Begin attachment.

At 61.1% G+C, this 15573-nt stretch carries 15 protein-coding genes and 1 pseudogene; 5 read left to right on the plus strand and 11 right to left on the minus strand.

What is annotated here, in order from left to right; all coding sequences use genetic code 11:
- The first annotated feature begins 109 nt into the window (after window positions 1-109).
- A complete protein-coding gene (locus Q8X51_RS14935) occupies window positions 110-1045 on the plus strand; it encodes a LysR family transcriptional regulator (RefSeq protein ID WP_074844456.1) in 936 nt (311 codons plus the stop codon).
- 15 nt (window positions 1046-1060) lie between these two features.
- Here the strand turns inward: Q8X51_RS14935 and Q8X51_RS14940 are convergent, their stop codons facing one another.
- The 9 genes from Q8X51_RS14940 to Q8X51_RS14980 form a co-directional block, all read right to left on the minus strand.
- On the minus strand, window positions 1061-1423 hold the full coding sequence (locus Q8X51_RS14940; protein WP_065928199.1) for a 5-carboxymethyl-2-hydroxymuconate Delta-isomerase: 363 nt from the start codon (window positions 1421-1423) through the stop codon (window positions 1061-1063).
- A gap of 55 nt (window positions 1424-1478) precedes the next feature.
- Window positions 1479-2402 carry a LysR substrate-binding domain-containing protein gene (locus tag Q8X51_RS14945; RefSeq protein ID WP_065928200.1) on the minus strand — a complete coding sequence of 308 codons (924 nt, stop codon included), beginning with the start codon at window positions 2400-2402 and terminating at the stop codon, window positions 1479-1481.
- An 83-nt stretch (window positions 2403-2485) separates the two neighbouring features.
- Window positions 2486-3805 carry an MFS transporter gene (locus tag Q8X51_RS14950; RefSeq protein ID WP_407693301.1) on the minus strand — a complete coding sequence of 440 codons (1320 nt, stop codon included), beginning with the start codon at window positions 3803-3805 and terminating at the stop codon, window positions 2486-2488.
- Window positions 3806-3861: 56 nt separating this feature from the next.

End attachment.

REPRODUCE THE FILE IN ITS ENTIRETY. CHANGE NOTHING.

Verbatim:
At 61.1% G+C, this 15573-nt stretch carries 15 protein-coding genes and 1 pseudogene; 5 read left to right on the plus strand and 11 right to left on the minus strand.

What is annotated here, in order from left to right; all coding sequences use genetic code 11:
- The first annotated feature begins 109 nt into the window (after window positions 1-109).
- A complete protein-coding gene (locus Q8X51_RS14935) occupies window positions 110-1045 on the plus strand; it encodes a LysR family transcriptional regulator (RefSeq protein ID WP_074844456.1) in 936 nt (311 codons plus the stop codon).
- 15 nt (window positions 1046-1060) lie between these two features.
- Here the strand turns inward: Q8X51_RS14935 and Q8X51_RS14940 are convergent, their stop codons facing one another.
- The 9 genes from Q8X51_RS14940 to Q8X51_RS14980 form a co-directional block, all read right to left on the minus strand.
- On the minus strand, window positions 1061-1423 hold the full coding sequence (locus Q8X51_RS14940; protein WP_065928199.1) for a 5-carboxymethyl-2-hydroxymuconate Delta-isomerase: 363 nt from the start codon (window positions 1421-1423) through the stop codon (window positions 1061-1063).
- A gap of 55 nt (window positions 1424-1478) precedes the next feature.
- Window positions 1479-2402 carry a LysR substrate-binding domain-containing protein gene (locus tag Q8X51_RS14945; RefSeq protein ID WP_065928200.1) on the minus strand — a complete coding sequence of 308 codons (924 nt, stop codon included), beginning with the start codon at window positions 2400-2402 and terminating at the stop codon, window positions 1479-1481.
- An 83-nt stretch (window positions 2403-2485) separates the two neighbouring features.
- Window positions 2486-3805 carry an MFS transporter gene (locus tag Q8X51_RS14950; RefSeq protein ID WP_407693301.1) on the minus strand — a complete coding sequence of 440 codons (1320 nt, stop codon included), beginning with the start codon at window positions 3803-3805 and terminating at the stop codon, window positions 2486-2488.
- Window positions 3806-3861: 56 nt separating this feature from the next.